Irish Farmers' Association (IFA) president Tim Cullinan has said that because of high input costs, the preliminary estimate from the Central Statistics Office (CSO) showing an increase of 18% in farm income could be a very different picture in 12 months’ time.

This comes on the back of figures released by the CSO which showed that agricultural operating surplus for 2021 grew by 18% relative to 2020 and 32% compared to 2019.

The Irish Farmers Journal reported on Wednesday that the main outputs driving the increase in surpluses are milk and cattle.

Input costs

Cullinan said: "The rate at which input costs are rising threatens to erode any improvement in price that farmers received during 2021.

"Fertiliser costs, in particular, are rising at an unsustainable rate. Prices to farmers have increased by over 200% in the last six months.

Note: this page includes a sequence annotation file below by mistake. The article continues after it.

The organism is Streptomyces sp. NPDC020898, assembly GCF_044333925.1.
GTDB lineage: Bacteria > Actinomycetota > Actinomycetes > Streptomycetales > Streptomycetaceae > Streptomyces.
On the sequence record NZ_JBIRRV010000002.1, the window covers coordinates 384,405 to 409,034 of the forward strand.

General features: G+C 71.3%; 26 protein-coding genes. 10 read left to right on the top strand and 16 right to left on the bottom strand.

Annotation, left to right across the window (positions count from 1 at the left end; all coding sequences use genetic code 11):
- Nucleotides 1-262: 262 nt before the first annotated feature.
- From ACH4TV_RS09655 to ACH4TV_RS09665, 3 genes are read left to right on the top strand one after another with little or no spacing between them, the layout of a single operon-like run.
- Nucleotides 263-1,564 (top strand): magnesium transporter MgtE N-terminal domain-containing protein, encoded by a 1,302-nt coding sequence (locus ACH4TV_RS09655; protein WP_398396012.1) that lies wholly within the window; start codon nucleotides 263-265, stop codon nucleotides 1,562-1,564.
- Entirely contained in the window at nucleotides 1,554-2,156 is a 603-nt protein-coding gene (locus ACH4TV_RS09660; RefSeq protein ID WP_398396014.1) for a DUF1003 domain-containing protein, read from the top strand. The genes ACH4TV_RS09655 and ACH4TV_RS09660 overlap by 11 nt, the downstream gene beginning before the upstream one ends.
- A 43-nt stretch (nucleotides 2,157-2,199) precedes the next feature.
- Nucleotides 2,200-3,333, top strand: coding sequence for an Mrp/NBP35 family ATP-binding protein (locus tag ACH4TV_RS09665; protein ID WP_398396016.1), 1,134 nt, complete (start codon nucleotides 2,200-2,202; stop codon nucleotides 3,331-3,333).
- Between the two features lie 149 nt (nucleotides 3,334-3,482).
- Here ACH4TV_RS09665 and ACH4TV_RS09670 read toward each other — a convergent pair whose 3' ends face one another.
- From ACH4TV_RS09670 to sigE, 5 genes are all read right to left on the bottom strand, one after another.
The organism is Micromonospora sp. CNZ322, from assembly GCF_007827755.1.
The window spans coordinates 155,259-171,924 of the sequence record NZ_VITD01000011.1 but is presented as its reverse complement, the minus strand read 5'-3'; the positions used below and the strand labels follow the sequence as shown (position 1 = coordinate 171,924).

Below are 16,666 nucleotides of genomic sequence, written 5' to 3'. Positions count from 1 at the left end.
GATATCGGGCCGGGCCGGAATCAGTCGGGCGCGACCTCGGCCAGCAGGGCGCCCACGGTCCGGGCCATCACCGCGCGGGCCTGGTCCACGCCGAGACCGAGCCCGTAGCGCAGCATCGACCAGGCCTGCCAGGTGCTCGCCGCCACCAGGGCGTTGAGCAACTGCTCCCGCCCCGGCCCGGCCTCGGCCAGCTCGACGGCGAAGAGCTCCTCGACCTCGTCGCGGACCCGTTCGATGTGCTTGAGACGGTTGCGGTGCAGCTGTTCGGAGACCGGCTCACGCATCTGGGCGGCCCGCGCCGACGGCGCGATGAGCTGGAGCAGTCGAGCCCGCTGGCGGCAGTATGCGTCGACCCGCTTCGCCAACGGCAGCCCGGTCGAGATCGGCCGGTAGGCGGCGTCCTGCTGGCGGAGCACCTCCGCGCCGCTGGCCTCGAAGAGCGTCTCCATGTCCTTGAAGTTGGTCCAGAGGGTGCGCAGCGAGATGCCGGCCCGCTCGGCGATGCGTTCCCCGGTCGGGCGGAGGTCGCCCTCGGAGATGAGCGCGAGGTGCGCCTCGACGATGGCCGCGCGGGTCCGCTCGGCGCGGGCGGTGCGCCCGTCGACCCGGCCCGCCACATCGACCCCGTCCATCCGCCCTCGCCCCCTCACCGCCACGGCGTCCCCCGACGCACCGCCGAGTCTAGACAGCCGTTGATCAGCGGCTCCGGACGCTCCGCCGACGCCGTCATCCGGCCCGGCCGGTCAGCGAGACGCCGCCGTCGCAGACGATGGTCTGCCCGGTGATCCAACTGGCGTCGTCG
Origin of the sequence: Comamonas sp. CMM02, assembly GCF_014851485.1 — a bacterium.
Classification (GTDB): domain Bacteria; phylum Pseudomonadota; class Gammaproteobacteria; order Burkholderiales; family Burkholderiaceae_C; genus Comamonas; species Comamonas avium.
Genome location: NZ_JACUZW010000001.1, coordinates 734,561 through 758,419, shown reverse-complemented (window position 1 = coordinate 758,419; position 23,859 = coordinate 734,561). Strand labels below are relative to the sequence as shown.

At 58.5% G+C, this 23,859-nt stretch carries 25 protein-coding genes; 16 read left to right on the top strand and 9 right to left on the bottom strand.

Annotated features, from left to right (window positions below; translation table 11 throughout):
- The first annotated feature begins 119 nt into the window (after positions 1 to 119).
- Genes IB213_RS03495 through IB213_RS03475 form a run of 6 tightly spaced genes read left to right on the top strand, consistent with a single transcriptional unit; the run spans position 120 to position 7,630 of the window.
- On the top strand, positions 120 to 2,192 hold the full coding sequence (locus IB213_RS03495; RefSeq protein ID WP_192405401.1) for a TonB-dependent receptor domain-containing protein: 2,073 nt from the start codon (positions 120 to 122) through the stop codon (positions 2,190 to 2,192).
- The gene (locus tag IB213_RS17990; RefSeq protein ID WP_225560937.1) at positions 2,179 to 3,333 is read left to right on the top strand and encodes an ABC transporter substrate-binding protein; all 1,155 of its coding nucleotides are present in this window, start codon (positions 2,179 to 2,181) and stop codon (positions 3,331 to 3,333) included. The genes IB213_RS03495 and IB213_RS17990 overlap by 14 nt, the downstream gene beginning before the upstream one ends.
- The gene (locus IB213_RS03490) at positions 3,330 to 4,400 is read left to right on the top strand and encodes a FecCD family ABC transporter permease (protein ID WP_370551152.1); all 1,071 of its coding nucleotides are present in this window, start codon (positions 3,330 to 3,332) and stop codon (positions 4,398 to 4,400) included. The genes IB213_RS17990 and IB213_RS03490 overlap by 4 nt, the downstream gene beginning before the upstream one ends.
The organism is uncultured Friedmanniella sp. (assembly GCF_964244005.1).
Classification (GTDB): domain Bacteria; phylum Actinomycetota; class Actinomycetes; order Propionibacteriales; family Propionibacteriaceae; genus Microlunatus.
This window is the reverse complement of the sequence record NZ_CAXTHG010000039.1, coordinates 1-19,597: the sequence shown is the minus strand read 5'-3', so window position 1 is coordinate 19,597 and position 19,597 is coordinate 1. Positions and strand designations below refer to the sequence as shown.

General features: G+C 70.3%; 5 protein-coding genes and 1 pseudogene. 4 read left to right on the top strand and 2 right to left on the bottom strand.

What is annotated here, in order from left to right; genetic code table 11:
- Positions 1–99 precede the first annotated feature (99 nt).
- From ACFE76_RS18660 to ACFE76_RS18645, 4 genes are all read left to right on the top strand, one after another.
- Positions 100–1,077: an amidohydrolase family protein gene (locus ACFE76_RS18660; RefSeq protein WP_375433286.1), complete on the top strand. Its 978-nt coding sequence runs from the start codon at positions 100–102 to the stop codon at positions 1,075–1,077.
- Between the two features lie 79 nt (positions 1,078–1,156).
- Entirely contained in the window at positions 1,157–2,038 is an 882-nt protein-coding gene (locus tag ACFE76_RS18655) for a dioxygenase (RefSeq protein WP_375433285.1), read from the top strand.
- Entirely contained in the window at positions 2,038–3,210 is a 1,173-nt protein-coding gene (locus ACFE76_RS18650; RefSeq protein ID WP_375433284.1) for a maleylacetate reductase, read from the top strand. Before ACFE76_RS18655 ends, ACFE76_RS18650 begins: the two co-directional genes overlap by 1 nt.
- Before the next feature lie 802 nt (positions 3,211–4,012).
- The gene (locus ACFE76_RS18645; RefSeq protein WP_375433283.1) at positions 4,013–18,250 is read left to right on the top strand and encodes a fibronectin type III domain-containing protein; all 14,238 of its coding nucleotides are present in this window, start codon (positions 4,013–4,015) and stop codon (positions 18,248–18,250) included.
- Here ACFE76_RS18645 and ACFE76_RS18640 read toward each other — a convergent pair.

"They have seen the price of UAN increase by 228% since last year, with urea now quoted at €900/t," he said.

The IFA president said some of the increases in sectors such as cattle, sheep and tillage have to be viewed in the context of historically low prices to producers and, in the case of tillage, a poor year in 2020.

"The increase in the livestock sector is well below the average and comes off a very low base. It underlines the importance of direct supports for livestock producers," he said.

Cullinan said that, overall, what the CSO estimate says is that volatility is becoming more pronounced and that it will have an increasing impact on farm families.

"The Teagasc Outlook released earlier this week is already talking about substantial reductions in farm incomes for 2022,” he said.


Tim Cullinan said the focus of the IFA’s submission to the Department of Agriculture this week on CAP is primarily about farm viability.

"Farm businesses need certainty and policymakers cannot introduce desktop solutions that fail to take account of the impact on incomes," he concluded.